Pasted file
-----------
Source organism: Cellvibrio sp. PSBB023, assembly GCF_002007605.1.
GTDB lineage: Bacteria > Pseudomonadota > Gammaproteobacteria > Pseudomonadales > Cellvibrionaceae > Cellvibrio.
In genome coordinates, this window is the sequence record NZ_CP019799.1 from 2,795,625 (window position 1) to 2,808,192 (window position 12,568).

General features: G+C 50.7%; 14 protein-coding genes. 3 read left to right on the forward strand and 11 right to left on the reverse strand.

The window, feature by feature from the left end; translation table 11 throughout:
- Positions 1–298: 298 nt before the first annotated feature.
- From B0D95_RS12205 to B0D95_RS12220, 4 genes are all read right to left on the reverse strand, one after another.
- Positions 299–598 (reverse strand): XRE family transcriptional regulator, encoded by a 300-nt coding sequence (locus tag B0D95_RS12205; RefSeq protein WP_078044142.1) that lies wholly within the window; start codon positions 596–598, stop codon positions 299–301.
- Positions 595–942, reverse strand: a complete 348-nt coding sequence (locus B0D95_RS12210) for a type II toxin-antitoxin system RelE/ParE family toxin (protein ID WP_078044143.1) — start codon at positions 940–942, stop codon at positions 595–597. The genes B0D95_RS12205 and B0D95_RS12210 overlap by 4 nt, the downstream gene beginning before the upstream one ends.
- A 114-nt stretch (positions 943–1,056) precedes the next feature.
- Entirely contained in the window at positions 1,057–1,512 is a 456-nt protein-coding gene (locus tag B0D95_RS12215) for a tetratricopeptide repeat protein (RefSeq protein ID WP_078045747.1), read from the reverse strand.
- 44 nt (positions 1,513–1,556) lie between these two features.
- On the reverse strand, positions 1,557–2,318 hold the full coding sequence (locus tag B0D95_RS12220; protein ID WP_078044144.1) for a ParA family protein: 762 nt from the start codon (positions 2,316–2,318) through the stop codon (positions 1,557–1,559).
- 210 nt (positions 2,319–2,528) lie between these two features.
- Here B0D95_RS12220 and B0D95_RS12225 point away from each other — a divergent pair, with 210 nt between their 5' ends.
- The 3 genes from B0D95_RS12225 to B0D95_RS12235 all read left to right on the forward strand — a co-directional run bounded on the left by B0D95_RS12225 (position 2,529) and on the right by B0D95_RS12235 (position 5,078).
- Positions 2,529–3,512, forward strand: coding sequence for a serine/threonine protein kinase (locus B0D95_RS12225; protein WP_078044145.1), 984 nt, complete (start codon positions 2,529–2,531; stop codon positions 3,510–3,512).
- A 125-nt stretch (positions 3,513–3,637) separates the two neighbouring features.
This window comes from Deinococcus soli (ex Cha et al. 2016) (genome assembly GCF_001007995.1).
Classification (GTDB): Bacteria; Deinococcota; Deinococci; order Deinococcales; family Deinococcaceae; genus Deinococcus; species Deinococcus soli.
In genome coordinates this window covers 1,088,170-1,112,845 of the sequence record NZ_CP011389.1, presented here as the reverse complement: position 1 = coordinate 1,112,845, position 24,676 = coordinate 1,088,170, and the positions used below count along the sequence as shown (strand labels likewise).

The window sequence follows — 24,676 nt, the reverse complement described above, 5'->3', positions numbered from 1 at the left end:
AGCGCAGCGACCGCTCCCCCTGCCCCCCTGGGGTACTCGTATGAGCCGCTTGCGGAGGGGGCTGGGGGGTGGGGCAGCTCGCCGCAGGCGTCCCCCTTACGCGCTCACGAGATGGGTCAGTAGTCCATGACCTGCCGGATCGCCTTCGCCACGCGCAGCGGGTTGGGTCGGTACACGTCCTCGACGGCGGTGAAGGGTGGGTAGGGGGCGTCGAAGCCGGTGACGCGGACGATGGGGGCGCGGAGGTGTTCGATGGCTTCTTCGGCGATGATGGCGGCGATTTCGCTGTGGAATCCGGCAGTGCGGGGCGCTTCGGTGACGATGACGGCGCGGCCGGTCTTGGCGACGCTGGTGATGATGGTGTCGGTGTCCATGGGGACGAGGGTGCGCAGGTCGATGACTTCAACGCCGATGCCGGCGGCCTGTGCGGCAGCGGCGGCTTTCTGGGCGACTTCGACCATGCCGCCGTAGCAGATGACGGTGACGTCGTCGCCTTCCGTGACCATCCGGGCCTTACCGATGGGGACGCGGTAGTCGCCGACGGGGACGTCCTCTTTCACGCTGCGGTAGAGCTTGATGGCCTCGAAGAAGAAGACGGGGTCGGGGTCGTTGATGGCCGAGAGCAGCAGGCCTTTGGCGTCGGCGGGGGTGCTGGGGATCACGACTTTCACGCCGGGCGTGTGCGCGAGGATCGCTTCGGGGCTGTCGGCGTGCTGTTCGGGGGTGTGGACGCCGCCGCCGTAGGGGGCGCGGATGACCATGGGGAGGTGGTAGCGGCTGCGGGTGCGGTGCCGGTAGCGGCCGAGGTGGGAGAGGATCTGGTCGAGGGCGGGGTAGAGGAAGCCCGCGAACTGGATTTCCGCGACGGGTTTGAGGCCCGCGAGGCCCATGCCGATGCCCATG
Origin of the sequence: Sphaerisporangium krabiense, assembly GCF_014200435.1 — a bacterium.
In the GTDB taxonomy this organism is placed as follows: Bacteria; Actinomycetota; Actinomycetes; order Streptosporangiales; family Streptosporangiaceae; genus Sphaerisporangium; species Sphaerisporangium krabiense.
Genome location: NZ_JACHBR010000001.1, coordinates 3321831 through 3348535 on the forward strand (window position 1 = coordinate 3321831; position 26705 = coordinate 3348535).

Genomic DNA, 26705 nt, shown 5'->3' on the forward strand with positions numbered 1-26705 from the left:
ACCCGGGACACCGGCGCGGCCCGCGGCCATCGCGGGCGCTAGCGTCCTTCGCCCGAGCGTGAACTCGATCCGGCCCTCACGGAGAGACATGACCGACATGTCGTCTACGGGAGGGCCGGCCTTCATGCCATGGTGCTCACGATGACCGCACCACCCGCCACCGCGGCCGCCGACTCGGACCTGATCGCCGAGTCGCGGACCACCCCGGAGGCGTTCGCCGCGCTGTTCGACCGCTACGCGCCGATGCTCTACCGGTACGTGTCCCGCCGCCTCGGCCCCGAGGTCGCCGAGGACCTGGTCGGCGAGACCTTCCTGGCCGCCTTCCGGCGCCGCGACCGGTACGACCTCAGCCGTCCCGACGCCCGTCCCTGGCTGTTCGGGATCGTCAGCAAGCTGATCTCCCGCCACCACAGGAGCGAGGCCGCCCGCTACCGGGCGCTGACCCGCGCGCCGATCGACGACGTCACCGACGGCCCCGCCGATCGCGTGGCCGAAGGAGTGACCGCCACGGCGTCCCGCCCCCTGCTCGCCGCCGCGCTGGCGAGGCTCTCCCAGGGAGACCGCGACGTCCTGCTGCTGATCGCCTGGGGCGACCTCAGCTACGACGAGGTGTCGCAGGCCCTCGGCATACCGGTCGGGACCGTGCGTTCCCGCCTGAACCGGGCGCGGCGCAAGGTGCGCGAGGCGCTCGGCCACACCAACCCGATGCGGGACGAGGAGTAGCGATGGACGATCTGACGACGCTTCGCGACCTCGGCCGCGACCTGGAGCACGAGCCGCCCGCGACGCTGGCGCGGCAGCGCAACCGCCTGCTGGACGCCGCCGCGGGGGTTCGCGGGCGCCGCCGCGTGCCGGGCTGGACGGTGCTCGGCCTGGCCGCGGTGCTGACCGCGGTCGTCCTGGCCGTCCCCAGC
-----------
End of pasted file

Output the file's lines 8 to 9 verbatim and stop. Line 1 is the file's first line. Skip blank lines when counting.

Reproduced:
- Positions 299–598 (reverse strand): XRE family transcriptional regulator, encoded by a 300-nt coding sequence (locus tag B0D95_RS12205; RefSeq protein WP_078044142.1) that lies wholly within the window; start codon positions 596–598, stop codon positions 299–301.
- Positions 595–942, reverse strand: a complete 348-nt coding sequence (locus B0D95_RS12210) for a type II toxin-antitoxin system RelE/ParE family toxin (protein ID WP_078044143.1) — start codon at positions 940–942, stop codon at positions 595–597. The genes B0D95_RS12205 and B0D95_RS12210 overlap by 4 nt, the downstream gene beginning before the upstream one ends.